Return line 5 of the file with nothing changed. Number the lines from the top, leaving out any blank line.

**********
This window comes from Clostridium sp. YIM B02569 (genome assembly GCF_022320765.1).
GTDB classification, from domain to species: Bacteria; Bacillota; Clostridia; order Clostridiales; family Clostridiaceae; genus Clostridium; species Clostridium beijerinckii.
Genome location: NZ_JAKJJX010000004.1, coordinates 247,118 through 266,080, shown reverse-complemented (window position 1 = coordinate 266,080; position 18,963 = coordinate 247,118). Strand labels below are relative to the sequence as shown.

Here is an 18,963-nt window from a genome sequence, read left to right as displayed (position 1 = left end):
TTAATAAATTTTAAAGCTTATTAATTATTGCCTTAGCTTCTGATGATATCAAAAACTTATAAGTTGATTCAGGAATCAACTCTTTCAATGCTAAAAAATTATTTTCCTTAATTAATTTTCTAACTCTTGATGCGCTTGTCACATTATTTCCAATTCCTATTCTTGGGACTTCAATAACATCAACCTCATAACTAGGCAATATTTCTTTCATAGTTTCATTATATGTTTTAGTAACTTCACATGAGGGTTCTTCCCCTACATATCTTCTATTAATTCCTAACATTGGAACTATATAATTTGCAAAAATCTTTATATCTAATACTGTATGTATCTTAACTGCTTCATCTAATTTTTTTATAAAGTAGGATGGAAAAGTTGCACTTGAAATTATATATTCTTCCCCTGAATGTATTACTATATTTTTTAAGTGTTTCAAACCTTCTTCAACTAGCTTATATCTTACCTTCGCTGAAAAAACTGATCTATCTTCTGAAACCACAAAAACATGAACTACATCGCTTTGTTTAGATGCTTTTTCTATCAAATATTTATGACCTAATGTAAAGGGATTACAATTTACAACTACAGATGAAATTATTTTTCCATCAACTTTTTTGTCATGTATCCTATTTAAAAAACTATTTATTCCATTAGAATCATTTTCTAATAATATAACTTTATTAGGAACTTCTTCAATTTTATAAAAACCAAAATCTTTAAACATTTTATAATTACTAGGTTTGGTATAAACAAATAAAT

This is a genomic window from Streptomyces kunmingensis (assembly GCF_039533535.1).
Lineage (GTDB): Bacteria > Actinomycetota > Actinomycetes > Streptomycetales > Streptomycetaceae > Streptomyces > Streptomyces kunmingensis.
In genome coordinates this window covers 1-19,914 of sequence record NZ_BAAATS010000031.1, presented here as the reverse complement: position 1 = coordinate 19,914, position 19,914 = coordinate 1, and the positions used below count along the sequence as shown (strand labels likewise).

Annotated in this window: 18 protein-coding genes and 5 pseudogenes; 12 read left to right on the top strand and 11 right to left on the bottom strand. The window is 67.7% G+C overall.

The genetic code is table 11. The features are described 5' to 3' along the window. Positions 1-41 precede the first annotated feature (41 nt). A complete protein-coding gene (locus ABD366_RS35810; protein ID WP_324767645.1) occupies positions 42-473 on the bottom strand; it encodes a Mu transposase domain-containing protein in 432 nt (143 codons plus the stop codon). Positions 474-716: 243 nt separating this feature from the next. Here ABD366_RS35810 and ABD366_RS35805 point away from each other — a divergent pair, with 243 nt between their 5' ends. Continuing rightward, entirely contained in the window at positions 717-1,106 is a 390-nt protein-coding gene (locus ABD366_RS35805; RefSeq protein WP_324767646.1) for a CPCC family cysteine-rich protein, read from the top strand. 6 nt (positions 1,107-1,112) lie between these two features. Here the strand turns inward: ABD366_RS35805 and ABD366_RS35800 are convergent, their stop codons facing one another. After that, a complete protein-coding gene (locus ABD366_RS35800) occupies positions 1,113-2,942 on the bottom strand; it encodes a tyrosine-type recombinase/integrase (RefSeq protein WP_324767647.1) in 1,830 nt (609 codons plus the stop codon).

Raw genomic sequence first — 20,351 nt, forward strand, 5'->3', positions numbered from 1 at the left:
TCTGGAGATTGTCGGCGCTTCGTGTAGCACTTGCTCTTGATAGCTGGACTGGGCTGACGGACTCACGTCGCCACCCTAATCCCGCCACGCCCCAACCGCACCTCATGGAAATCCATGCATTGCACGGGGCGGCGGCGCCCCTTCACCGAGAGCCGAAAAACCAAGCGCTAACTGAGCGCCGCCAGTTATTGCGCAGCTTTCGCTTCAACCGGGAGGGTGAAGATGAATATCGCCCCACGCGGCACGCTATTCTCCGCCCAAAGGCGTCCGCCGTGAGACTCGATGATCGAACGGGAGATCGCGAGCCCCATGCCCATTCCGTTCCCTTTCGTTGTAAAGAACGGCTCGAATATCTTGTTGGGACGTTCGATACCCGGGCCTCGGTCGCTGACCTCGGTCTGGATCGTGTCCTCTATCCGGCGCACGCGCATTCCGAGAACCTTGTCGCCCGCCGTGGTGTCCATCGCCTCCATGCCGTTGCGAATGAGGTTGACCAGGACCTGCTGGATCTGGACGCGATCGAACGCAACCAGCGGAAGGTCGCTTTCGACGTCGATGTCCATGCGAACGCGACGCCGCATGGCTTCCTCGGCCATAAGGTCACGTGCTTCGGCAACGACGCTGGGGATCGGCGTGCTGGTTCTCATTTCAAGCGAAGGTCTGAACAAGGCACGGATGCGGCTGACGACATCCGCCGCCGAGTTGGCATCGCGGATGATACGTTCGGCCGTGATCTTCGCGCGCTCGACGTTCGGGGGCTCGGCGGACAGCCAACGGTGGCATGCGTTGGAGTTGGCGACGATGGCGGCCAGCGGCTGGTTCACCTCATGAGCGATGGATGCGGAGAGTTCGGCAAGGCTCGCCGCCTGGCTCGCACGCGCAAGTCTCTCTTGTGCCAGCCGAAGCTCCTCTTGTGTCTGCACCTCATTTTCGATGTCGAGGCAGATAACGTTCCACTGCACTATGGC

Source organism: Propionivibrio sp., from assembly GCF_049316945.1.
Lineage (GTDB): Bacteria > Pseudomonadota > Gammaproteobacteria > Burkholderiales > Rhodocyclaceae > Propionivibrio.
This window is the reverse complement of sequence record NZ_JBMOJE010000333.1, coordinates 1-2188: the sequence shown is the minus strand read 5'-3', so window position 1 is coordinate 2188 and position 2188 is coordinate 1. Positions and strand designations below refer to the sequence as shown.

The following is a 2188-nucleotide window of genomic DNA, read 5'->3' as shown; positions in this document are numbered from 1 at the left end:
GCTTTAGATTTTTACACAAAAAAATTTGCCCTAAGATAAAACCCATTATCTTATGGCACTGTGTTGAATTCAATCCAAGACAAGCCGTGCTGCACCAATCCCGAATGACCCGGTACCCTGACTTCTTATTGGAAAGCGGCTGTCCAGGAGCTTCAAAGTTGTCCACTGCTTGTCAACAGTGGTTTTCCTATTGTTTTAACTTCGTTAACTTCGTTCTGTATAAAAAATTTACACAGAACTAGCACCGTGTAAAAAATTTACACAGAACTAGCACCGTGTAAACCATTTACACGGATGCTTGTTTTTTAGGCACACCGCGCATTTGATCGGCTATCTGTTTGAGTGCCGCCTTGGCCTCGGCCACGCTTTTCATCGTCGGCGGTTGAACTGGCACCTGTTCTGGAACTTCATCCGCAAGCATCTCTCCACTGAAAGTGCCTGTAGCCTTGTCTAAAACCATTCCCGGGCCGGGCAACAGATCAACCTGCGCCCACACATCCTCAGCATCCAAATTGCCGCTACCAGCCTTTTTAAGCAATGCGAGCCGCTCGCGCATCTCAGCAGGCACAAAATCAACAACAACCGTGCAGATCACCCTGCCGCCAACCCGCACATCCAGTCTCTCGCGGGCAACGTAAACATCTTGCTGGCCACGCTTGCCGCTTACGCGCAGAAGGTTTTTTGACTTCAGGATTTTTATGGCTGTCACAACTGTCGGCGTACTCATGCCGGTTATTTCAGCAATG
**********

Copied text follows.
TTAATAAATTTTAAAGCTTATTAATTATTGCCTTAGCTTCTGATGATATCAAAAACTTATAAGTTGATTCAGGAATCAACTCTTTCAATGCTAAAAAATTATTTTCCTTAATTAATTTTCTAACTCTTGATGCGCTTGTCACATTATTTCCAATTCCTATTCTTGGGACTTCAATAACATCAACCTCATAACTAGGCAATATTTCTTTCATAGTTTCATTATATGTTTTAGTAACTTCACATGAGGGTTCTTCCCCTACATATCTTCTATTAATTCCTAACATTGGAACTATATAATTTGCAAAAATCTTTATATCTAATACTGTATGTATCTTAACTGCTTCATCTAATTTTTTTATAAAGTAGGATGGAAAAGTTGCACTTGAAATTATATATTCTTCCCCTGAATGTATTACTATATTTTTTAAGTGTTTCAAACCTTCTTCAACTAGCTTATATCTTACCTTCGCTGAAAAAACTGATCTATCTTCTGAAACCACAAAAACATGAACTACATCGCTTTGTTTAGATGCTTTTTCTATCAAATATTTATGACCTAATGTAAAGGGATTACAATTTACAACTACAGATGAAATTATTTTTCCATCAACTTTTTTGTCATGTATCCTATTTAAAAAACTATTTATTCCATTAGAATCATTTTCTAATAATATAACTTTATTAGGAACTTCTTCAATTTTATAAAAACCAAAATCTTTAAACATTTTATAATTACTAGGTTTGGTATAAACAAATAAAT